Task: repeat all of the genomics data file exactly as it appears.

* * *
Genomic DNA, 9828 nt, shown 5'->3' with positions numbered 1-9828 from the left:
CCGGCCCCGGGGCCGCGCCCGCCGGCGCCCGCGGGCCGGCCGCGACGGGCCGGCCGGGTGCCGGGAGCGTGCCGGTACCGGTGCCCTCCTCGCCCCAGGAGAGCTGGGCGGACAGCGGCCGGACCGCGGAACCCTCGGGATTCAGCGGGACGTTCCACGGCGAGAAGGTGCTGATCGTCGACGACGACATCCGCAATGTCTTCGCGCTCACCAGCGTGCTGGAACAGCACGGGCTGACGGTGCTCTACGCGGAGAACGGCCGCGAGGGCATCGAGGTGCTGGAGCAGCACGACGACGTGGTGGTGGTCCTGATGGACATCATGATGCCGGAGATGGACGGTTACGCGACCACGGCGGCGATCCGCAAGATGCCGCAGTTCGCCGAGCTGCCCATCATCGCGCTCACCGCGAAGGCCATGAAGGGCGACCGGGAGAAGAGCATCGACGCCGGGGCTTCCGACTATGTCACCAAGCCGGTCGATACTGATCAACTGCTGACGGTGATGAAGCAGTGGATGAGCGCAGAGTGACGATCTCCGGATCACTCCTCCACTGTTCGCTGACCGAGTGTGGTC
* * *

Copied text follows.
Genomic DNA, 9828 nt, shown 5'->3' with positions numbered 1-9828 from the left:
CCGGCCCCGGGGCCGCGCCCGCCGGCGCCCGCGGGCCGGCCGCGACGGGCCGGCCGGGTGCCGGGAGCGTGCCGGTACCGGTGCCCTCCTCGCCCCAGGAGAGCTGGGCGGACAGCGGCCGGACCGCGGAACCCTCGGGATTCAGCGGGACGTTCCACGGCGAGAAGGTGCTGATCGTCGACGACGACATCCGCAATGTCTTCGCGCTCACCAGCGTGCTGGAACAGCACGGGCTGACGGTGCTCTACGCGGAGAACGGCCGCGAGGGCATCGAGGTGCTGGAGCAGCACGACGACGTGGTGGTGGTCCTGATGGACATCATGATGCCGGAGATGGACGGTTACGCGACCACGGCGGCGATCCGCAAGATGCCGCAGTTCGCCGAGCTGCCCATCATCGCGCTCACCGCGAAGGCCATGAAGGGCGACCGGGAGAAGAGCATCGACGCCGGGGCTTCCGACTATGTCACCAAGCCGGTCGATACTGATCAACTGCTGACGGTGATGAAGCAGTGGATGAGCGCAGAGTGACGATCTCCGGATCACTCCTCCACTGTTCGCTGACCGAGTGTGGTC